- Could a switch be down? Cable damaged?
- Have the hosts been restarted?
- What does the 'head of IT' mean when they say they can 'see' the VMs? 'See' them from where? Are the VHD files, etc. available for these virtual guests?
Well there probably is, but you've not really described the problem to us in any useful manner so no one here is in a position to advise you.
The question is WHAT failed
[LIST][*]Is there shared storage that might now be offline?[*]Could there have been a powercut and a few inter-dependant services didn't start up right?[*]Could a switch be down?
Fair point, I suppose the answer is I don't no. This has been relayed to me by phone briefly this evening. As far as I know it's not a switch problem and he didnt think there had been a power outage. Being new to I.t support this is well out of my comfort zone and I was really just looking for ideas from people. If that isn't possible because of the amount of info I have given fair enough.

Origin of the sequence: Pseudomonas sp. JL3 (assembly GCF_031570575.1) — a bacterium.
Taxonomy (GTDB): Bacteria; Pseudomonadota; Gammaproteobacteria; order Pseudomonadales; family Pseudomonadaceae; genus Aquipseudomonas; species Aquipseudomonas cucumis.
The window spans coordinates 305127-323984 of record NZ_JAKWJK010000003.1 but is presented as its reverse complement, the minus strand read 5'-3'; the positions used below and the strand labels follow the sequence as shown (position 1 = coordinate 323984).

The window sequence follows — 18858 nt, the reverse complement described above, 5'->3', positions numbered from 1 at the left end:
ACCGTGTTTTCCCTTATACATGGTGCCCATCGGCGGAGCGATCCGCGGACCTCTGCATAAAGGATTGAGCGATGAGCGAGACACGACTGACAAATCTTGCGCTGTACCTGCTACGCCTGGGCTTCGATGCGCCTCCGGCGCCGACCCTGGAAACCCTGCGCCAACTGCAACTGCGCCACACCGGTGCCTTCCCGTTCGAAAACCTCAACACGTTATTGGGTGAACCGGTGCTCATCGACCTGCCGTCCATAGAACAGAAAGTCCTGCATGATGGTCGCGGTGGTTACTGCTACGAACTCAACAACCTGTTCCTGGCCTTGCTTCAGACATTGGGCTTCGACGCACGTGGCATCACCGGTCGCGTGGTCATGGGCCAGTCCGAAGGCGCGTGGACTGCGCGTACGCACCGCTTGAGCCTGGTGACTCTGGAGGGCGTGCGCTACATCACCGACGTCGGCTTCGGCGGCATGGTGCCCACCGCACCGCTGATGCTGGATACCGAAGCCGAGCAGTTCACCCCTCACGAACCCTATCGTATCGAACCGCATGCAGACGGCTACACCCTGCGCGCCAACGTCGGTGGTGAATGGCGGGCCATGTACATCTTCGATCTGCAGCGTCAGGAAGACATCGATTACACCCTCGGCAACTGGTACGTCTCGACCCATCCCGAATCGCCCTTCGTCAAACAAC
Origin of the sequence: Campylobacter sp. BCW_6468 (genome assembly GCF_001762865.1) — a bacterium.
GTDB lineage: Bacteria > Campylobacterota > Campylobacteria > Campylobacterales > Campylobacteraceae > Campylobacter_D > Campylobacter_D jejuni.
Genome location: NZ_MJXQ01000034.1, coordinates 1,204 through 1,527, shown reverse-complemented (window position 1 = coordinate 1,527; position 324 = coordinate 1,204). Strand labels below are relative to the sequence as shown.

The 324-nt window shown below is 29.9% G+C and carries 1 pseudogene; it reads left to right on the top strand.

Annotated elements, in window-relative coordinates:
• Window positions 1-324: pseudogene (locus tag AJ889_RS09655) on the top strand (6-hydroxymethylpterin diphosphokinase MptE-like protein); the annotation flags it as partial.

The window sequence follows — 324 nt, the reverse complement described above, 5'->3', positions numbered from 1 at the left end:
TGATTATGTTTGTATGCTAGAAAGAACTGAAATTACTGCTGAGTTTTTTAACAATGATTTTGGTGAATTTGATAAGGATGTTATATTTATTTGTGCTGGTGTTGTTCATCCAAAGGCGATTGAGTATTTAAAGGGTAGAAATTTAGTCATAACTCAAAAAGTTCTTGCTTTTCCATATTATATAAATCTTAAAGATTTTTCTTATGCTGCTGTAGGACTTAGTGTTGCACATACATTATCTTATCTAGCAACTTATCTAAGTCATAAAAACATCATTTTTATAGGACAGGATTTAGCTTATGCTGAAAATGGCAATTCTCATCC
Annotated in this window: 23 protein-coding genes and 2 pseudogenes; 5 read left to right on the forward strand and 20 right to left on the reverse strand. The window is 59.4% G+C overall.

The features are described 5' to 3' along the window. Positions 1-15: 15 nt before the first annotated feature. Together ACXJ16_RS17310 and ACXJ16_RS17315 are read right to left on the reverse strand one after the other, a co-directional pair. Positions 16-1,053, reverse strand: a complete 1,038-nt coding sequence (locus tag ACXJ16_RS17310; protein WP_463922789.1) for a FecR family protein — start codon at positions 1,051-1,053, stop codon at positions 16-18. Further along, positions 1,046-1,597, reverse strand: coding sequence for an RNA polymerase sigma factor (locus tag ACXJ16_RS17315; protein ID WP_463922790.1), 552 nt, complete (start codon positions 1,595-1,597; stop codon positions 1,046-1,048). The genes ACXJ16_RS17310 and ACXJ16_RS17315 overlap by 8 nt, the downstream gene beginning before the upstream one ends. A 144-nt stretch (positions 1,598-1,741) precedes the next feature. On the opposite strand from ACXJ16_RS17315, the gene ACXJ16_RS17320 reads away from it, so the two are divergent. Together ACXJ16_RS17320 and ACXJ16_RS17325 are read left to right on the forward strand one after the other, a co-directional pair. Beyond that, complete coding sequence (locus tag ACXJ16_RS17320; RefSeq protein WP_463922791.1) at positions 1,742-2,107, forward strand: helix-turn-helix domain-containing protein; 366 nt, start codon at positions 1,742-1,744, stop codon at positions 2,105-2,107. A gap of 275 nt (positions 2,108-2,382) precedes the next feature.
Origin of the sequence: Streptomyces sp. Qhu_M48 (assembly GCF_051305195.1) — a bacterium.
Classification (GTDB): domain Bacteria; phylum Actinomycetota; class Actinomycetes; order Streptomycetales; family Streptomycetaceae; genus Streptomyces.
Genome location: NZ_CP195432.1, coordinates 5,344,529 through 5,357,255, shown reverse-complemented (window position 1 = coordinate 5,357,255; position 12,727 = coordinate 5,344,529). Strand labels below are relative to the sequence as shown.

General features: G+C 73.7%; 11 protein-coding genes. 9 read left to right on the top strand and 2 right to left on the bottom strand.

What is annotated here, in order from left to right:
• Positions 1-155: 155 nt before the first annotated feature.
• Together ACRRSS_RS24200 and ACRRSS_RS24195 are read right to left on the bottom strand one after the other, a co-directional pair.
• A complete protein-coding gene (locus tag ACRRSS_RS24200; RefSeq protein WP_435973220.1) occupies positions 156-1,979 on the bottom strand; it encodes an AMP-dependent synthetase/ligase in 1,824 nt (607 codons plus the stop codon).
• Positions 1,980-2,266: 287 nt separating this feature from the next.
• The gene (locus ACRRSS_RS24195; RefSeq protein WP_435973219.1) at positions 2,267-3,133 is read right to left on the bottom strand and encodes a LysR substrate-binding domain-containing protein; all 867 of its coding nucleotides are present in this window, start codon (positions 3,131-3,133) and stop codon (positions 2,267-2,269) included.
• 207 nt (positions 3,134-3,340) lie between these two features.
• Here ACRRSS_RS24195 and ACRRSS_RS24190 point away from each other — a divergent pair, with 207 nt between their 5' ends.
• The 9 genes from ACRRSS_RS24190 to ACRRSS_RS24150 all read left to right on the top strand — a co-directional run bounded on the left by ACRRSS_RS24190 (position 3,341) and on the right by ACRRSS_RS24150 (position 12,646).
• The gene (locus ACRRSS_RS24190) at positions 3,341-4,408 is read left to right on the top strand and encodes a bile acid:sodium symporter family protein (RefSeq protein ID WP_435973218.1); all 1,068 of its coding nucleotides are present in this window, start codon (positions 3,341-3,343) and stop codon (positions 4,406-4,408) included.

Even if members here gave you advice based on what information you have provided or could provide it's unlikely that you'll be able to do anything until the "experts" are on site anyway.
What level/response do they offer for failures with their setup as ideally they should have been in today to begin sorting it.
Well the bulletpoints I listed are a reasonable place to start troubleshooting.
Originally Posted by sluggster66
Nothing wrong with being new to IT and/or being out of your comfort zone, it happens to us all. This problem happening now while the system is new will hopefully mean the installers will fix it for you without too much trouble (in fact I'd be reluctant to do too much yourselves for precisely this reason), but it should also serve as a warning shot to your school that they need to get you up to speed on this technology so you can support it properly yourselves, to some degree at least.
I wouldn't touch anything at all prior to the staff coming in as this could void your warranty with the company who have done the install and hence why I offered the advice I did,